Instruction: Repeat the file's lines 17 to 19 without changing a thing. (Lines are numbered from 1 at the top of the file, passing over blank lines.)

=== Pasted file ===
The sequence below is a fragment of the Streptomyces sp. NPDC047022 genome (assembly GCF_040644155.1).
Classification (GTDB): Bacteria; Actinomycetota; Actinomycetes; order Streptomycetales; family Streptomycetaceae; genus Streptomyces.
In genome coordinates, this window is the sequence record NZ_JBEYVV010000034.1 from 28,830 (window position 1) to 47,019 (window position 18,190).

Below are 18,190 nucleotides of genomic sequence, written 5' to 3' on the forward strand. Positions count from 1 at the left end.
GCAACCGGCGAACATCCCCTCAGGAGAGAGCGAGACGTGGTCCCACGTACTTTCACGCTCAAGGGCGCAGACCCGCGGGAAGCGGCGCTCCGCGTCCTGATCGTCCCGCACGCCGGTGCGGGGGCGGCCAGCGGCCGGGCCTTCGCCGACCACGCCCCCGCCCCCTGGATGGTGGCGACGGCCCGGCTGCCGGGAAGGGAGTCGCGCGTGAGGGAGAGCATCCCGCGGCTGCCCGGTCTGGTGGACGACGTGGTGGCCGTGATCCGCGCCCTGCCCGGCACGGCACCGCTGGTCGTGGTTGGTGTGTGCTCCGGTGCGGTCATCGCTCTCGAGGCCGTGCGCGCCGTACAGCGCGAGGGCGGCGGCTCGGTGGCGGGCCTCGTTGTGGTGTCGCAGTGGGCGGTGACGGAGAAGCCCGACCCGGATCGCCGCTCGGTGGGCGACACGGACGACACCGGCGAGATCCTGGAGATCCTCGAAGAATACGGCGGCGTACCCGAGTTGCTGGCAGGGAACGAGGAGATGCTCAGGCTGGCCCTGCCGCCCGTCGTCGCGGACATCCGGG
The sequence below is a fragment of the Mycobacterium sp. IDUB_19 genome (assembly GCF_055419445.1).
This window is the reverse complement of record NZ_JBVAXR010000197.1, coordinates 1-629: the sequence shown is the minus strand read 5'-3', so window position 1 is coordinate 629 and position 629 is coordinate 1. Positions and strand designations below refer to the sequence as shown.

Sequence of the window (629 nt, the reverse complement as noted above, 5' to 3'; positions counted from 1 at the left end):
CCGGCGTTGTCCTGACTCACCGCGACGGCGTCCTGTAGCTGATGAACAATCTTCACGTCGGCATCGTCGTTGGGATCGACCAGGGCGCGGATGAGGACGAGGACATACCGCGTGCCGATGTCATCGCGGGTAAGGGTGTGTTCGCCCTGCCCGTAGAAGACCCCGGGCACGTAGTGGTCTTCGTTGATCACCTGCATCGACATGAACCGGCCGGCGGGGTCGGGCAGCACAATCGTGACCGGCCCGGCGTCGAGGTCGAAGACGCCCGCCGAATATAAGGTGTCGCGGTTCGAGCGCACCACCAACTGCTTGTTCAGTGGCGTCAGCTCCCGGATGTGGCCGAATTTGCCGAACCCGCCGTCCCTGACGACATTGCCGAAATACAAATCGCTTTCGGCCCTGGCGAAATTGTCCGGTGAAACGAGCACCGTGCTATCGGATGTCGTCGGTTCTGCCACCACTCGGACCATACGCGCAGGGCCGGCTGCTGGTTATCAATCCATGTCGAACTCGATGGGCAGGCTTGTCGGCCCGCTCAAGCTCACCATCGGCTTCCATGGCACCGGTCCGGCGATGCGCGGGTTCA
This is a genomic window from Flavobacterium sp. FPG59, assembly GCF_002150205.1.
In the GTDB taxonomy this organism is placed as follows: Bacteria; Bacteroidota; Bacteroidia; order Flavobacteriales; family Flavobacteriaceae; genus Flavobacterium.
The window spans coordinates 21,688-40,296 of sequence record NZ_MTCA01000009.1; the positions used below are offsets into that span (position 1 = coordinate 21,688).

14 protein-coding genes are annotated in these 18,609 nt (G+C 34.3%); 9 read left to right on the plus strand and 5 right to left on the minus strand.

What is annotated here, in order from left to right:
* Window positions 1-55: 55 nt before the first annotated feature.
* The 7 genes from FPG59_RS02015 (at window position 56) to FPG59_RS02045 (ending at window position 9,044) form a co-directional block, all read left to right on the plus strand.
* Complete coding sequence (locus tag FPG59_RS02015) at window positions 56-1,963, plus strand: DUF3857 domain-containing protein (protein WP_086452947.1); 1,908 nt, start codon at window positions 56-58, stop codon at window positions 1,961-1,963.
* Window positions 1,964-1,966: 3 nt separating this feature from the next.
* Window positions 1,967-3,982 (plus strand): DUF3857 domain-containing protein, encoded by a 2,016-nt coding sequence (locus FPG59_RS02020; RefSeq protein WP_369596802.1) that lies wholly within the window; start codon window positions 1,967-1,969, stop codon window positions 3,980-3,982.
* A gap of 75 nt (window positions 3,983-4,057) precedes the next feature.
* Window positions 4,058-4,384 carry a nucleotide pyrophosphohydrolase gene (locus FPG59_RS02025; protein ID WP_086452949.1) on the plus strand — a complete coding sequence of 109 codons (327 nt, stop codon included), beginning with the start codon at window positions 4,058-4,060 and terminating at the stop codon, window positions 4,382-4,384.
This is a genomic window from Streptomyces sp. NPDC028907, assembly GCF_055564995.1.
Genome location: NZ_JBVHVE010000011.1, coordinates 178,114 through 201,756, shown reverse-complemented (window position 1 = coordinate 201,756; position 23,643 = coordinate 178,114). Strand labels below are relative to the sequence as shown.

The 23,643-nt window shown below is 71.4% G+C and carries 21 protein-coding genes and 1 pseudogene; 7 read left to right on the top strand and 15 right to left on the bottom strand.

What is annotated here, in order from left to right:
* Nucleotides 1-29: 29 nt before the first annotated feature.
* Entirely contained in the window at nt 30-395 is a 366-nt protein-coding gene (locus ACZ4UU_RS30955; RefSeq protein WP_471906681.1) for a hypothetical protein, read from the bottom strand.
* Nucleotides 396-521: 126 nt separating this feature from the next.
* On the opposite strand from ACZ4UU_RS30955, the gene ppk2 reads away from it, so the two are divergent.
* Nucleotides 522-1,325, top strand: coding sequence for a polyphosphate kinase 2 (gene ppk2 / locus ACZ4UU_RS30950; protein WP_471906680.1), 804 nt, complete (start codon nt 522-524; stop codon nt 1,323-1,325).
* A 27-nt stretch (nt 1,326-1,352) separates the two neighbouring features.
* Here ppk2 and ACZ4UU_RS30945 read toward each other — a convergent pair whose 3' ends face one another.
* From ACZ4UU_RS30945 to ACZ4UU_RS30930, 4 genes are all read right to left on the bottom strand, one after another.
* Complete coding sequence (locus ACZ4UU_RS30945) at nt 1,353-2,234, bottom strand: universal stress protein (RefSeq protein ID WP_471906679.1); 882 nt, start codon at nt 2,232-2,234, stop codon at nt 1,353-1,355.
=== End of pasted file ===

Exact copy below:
* Complete coding sequence (locus tag FPG59_RS02015) at window positions 56-1,963, plus strand: DUF3857 domain-containing protein (protein WP_086452947.1); 1,908 nt, start codon at window positions 56-58, stop codon at window positions 1,961-1,963.
* Window positions 1,964-1,966: 3 nt separating this feature from the next.
* Window positions 1,967-3,982 (plus strand): DUF3857 domain-containing protein, encoded by a 2,016-nt coding sequence (locus FPG59_RS02020; RefSeq protein WP_369596802.1) that lies wholly within the window; start codon window positions 1,967-1,969, stop codon window positions 3,980-3,982.